#MeToo: Two Poems by LeeAnn Meadows

When I Told

When I told my mother
she held me in her eyes,
wide and moist for only a second,
then she straightened her face
make herself presentable
and said,
”Your father could never have
done something like that. . .
You must be mistaken.”

When I told my brother
he listened unresponsively.
Later said he thought of me like someone
who had been abducted by aliens.
All other aspects and belief systems
are normal except this one aberrant belief.

When I told my lover
he held me in his long wiry arms
and let me cry.

Previous Published in Take Back the News.

Forewarning, 1969

I see you, Mother,
your bare legs crossed
in the wingback chair
outside the rental on the riverbed,
walls still stained waist high
from the 64’ flood.
A bright bold print stretched
across your pregnant belly,
full with your firstborn.

I want to warn you.

The handmade sweater
you are knitting
will not always fit
the tall, thin man you married.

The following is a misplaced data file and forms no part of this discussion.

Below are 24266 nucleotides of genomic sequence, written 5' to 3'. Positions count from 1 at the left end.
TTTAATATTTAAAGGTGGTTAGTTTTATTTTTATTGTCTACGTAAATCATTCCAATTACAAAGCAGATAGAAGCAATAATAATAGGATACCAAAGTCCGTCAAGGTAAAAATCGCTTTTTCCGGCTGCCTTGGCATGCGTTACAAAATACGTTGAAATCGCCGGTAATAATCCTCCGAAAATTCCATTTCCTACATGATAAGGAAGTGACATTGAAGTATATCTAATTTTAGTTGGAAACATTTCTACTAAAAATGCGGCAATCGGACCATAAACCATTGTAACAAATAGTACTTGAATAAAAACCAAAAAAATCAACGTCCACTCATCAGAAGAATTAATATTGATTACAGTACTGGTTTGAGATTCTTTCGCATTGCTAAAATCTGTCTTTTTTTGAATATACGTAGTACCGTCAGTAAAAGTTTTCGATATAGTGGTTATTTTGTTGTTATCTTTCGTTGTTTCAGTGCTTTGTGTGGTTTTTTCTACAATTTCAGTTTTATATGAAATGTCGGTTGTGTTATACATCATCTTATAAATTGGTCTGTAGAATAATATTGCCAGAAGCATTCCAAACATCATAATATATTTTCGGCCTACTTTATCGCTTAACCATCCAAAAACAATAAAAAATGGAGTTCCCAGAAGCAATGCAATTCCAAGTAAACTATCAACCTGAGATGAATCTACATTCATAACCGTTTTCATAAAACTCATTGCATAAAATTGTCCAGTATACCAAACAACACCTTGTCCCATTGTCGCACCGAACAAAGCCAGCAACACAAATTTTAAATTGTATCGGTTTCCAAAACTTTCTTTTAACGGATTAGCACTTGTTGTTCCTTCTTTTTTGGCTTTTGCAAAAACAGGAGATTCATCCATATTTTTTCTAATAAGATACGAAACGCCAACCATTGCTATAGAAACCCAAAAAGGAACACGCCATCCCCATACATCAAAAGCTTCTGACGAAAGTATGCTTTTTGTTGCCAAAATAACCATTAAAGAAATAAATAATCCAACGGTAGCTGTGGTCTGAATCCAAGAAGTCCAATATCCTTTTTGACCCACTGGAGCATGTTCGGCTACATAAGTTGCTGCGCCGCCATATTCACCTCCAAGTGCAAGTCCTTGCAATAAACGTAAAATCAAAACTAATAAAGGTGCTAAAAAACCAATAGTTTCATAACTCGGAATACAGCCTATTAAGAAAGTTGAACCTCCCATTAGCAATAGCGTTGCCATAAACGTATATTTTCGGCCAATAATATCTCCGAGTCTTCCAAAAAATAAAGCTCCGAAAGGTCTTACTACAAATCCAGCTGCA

His prominent forehead hidden
under reddish brown curls
Working as a civil engineer
he will survey the centerline
for Highway 101,
an important task.
Nightly you will greet him
with a ready smile and dinner.
I want to warn you
pack your walking shoes.

After your second born,
your husband will not come
straight home from work.
He will start drinking
lie down with strangers
then sleep with every
best friend you make
until eventually, you stop
making friends.
I want to warn you
leave now because later
you will think about leaving,
but find yourself without
the courage to lace your shoes.

I want to warn you.
Your smile will strain
and you will start
to believe his lies.
Eventually, you will join
the False Memory Society,
as you become unable
to cradle the truth
in both hands.

Previously published in Sin Fronteras: Writers without Borders.

 

 

LeeAnn Meadows was born and raised in Humboldt County, California and now calls New Mexico home. She lives on the outskirts of Las Cruces with her artist/husband, Glenn Schwaiger, and two dogs in an old adobe motel surrounded by pecan trees. Her work has appeared in Sin Fronteras, Adobe Walls, and Malpais Review.

 

Art is detail of Knitting Girl by Anders Zorn.

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